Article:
Behaviour Change Partners creates anti-tobacco ads for use in low/middle income countries

Screen Shot 2017-06-13 at 10.53.05 AM.jpgFollowing a pitch involving agencies from four continents, Vital Strategies, a leading global health NGO, appointed Sydney's Behaviour Change Partners to develop a series of anti-smoking campaigns for low/middle income countries across the developing world.

The project is part of the Bloomberg Initiative to Reduce Tobacco Use. The agency's challenge was to deliver three hard-hitting, multi-channel campaigns (TV, digital, radio, print, outdoor and social for each) that that could be easily adapted and implemented by under-resourced health bodies anywhere in the world.

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Screen Shot 2017-06-13 at 10.55.02 AM.jpgSays Paul Fishlock, founder, Behaviour Change Partners: "It's a huge challenge, both strategically and creatively. You have to use health effects that people who've never been to school will understand, tap into primal drivers of behaviour and deliver campaigns that will motivate a factory worker in Ghana as much as a farmer in Laos."

Executionally, the need to be racially and culturally agnostic presented further challenges. Having actors talking was out of the question. What locations and backgrounds could be Bangladesh or Bolivia?  How light or dark should skin tones be? Following extensive research, The client/agency team settled on three campaigns that literally see smoking through the smoker's eyes; it proved to be a technique which not only created a consistent look and feel but enabled content to be near-universal.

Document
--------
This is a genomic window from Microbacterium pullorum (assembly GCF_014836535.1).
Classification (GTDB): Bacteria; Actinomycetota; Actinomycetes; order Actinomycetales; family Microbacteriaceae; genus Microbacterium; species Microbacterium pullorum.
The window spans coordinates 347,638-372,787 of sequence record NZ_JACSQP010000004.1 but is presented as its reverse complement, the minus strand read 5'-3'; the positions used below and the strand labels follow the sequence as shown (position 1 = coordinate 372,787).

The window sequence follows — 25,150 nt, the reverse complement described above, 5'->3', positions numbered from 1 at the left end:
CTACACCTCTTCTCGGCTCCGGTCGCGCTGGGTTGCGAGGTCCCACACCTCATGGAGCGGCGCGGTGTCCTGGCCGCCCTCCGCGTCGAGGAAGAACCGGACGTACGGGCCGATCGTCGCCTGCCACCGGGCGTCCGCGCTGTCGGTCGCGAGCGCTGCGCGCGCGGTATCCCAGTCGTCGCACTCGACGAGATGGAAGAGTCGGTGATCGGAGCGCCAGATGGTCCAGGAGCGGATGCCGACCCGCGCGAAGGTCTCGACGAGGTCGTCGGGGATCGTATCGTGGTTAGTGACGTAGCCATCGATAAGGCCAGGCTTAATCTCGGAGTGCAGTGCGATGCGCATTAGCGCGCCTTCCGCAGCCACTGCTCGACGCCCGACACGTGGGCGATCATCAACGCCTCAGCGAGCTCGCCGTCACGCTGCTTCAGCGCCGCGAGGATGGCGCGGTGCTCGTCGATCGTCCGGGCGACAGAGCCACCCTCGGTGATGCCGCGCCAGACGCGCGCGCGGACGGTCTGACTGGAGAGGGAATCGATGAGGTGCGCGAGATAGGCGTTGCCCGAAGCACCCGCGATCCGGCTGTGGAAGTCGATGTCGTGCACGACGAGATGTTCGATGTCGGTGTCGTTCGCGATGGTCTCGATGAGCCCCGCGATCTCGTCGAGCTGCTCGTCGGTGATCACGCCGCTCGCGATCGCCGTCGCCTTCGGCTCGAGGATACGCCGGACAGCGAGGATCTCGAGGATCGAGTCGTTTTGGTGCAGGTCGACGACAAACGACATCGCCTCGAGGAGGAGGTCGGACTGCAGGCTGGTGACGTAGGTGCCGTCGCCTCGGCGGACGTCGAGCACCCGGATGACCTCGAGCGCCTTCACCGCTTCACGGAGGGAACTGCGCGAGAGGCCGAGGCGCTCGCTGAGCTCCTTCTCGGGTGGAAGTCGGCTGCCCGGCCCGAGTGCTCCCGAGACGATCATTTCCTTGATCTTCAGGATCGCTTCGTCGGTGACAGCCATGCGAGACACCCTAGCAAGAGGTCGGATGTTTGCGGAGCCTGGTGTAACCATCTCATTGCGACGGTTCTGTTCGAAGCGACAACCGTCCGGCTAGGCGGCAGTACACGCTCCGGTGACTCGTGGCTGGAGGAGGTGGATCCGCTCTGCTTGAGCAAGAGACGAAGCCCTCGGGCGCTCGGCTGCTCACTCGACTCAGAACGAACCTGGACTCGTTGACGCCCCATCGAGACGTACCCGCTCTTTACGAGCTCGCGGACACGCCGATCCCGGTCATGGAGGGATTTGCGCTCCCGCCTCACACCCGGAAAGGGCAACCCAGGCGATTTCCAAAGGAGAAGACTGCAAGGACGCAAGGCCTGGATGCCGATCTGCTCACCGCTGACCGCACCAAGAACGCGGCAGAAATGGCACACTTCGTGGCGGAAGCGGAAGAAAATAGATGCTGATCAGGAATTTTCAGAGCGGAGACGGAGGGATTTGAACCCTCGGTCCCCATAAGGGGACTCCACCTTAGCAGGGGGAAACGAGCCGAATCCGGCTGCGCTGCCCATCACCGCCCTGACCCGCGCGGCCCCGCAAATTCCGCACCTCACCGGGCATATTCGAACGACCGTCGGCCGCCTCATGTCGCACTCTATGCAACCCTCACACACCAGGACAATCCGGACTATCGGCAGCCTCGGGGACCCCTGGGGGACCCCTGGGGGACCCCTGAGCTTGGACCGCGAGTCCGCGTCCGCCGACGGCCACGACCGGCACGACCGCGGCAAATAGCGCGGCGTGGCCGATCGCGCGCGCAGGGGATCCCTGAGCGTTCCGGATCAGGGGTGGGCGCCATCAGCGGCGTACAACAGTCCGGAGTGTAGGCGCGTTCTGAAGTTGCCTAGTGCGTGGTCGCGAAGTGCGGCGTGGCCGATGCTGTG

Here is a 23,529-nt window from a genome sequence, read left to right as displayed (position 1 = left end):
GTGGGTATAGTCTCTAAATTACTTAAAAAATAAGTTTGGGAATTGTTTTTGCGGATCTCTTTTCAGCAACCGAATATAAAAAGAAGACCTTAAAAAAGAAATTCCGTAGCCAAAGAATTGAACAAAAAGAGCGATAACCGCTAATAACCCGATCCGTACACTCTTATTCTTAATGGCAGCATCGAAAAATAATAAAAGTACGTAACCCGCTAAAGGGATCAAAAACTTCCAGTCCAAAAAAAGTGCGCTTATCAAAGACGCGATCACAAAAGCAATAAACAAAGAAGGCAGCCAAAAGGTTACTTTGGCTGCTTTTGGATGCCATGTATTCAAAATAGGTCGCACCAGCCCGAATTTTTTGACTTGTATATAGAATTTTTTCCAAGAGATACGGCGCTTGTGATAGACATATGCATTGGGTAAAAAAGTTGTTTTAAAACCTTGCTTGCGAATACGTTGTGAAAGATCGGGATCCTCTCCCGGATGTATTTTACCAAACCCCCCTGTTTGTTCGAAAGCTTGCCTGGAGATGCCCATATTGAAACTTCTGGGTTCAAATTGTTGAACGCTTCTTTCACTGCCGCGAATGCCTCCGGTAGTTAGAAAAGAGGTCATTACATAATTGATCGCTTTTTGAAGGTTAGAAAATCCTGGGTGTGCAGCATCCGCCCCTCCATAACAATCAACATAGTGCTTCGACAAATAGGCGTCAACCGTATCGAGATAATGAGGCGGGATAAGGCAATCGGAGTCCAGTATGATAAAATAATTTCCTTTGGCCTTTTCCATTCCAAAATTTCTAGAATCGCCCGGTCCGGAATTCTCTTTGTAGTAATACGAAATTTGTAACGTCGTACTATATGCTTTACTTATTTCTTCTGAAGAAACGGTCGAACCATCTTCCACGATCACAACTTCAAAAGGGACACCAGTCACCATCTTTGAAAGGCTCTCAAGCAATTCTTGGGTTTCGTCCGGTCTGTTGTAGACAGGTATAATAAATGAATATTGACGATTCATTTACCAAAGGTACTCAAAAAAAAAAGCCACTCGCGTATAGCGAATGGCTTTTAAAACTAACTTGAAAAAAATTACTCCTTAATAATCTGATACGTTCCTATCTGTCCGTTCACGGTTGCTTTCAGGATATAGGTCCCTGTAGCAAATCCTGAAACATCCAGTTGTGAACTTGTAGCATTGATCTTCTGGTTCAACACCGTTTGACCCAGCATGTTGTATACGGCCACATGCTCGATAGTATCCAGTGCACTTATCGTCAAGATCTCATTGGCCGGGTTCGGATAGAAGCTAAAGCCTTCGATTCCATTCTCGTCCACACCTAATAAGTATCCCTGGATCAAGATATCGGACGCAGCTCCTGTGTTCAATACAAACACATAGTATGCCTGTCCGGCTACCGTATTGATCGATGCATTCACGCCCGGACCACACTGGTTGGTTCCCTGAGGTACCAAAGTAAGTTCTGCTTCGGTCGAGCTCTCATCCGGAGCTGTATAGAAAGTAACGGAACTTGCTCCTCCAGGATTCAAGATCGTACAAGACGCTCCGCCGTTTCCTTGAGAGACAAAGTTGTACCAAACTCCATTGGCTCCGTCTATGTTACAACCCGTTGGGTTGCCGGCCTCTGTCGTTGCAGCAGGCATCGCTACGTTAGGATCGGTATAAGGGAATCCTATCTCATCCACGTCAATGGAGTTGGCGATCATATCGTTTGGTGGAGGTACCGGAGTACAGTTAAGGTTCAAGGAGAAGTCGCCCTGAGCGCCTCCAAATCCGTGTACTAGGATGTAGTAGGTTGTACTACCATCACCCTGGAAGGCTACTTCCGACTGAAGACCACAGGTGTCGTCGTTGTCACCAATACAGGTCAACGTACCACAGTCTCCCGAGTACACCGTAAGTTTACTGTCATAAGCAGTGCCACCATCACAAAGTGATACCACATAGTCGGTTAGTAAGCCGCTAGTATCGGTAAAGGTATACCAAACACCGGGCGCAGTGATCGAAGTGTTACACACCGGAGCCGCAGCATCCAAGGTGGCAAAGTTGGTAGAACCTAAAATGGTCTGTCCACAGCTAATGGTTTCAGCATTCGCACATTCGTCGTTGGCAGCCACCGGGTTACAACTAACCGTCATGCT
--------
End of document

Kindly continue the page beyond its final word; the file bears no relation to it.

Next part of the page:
In 'What damage will this cigarette do?', the everyday act of reaching for your pack links each cigarette to a different disease. In 'Coughing up Disease' each cough rattles an image of cancer, heart disease or emphysema to the screen; and in 'Living with Smoking' a man paralysed from a stroke stares at the ceiling tortured by how his smoking has made his family's tough life even tougher.

Says Fishlock: "Our experience in tobacco control (which goes back to "Every cigarette is doing you damage' in the '90s), was a double-edged sword in this project.  We had to keep reminding ourselves these ads are not for first-world markets, like Australia; they need to do very heavy lifting in some of the poorest countries on the planet; where cigarette ads are everywhere, most people smoke and there's little awareness of any health consequences beyond lung cancer."

Vital Strategies officially launched the three new campaigns on 2017 World No Tobacco Day. The first has already run in Indonesia with other low/middle income countries expected to use the new resources in the second half of this year.

Smoking remains the single biggest cause of preventable death in the world. In the 20th Century alone it took 100 million lives.

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